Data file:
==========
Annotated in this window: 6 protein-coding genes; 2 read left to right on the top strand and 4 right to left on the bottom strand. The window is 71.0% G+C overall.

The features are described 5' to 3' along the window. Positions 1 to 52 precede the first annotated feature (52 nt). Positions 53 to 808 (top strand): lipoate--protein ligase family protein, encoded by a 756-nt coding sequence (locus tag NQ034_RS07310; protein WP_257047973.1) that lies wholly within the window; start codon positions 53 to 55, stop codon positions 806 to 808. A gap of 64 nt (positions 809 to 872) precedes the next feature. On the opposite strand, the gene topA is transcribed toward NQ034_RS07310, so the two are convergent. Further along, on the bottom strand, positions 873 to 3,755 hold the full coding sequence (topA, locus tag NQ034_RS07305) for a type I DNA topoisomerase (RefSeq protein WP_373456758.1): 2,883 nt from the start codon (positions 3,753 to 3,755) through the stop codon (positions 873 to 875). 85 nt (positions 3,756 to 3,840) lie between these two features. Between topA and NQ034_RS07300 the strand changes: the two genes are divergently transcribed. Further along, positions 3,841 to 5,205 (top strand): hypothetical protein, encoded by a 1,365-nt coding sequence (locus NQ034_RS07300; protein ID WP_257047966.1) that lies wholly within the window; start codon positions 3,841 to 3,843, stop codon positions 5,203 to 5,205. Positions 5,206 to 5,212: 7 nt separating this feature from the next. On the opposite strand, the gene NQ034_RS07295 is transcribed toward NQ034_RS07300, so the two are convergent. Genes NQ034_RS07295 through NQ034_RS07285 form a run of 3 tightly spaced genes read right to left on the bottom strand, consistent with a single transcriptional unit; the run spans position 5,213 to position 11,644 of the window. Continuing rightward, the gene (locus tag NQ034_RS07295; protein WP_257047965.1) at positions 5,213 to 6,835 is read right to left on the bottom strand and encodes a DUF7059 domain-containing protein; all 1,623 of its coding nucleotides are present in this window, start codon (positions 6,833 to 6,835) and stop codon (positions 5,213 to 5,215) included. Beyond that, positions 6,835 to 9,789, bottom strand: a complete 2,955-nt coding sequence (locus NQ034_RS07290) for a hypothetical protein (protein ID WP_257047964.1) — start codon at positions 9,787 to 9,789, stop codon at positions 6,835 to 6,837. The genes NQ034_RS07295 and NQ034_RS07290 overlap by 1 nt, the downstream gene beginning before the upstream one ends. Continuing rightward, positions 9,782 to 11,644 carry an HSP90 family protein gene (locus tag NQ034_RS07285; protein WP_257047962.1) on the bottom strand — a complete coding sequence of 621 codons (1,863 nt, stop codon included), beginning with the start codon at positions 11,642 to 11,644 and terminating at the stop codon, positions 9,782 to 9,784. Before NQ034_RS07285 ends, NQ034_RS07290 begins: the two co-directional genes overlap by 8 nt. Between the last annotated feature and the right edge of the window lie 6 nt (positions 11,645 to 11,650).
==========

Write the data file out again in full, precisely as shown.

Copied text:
Annotated in this window: 6 protein-coding genes; 2 read left to right on the top strand and 4 right to left on the bottom strand. The window is 71.0% G+C overall.

The features are described 5' to 3' along the window. Positions 1 to 52 precede the first annotated feature (52 nt). Positions 53 to 808 (top strand): lipoate--protein ligase family protein, encoded by a 756-nt coding sequence (locus tag NQ034_RS07310; protein WP_257047973.1) that lies wholly within the window; start codon positions 53 to 55, stop codon positions 806 to 808. A gap of 64 nt (positions 809 to 872) precedes the next feature. On the opposite strand, the gene topA is transcribed toward NQ034_RS07310, so the two are convergent. Further along, on the bottom strand, positions 873 to 3,755 hold the full coding sequence (topA, locus tag NQ034_RS07305) for a type I DNA topoisomerase (RefSeq protein WP_373456758.1): 2,883 nt from the start codon (positions 3,753 to 3,755) through the stop codon (positions 873 to 875). 85 nt (positions 3,756 to 3,840) lie between these two features. Between topA and NQ034_RS07300 the strand changes: the two genes are divergently transcribed. Further along, positions 3,841 to 5,205 (top strand): hypothetical protein, encoded by a 1,365-nt coding sequence (locus NQ034_RS07300; protein ID WP_257047966.1) that lies wholly within the window; start codon positions 3,841 to 3,843, stop codon positions 5,203 to 5,205. Positions 5,206 to 5,212: 7 nt separating this feature from the next. On the opposite strand, the gene NQ034_RS07295 is transcribed toward NQ034_RS07300, so the two are convergent. Genes NQ034_RS07295 through NQ034_RS07285 form a run of 3 tightly spaced genes read right to left on the bottom strand, consistent with a single transcriptional unit; the run spans position 5,213 to position 11,644 of the window. Continuing rightward, the gene (locus tag NQ034_RS07295; protein WP_257047965.1) at positions 5,213 to 6,835 is read right to left on the bottom strand and encodes a DUF7059 domain-containing protein; all 1,623 of its coding nucleotides are present in this window, start codon (positions 6,833 to 6,835) and stop codon (positions 5,213 to 5,215) included. Beyond that, positions 6,835 to 9,789, bottom strand: a complete 2,955-nt coding sequence (locus NQ034_RS07290) for a hypothetical protein (protein ID WP_257047964.1) — start codon at positions 9,787 to 9,789, stop codon at positions 6,835 to 6,837. The genes NQ034_RS07295 and NQ034_RS07290 overlap by 1 nt, the downstream gene beginning before the upstream one ends. Continuing rightward, positions 9,782 to 11,644 carry an HSP90 family protein gene (locus tag NQ034_RS07285; protein WP_257047962.1) on the bottom strand — a complete coding sequence of 621 codons (1,863 nt, stop codon included), beginning with the start codon at positions 11,642 to 11,644 and terminating at the stop codon, positions 9,782 to 9,784. Before NQ034_RS07285 ends, NQ034_RS07290 begins: the two co-directional genes overlap by 8 nt. Between the last annotated feature and the right edge of the window lie 6 nt (positions 11,645 to 11,650).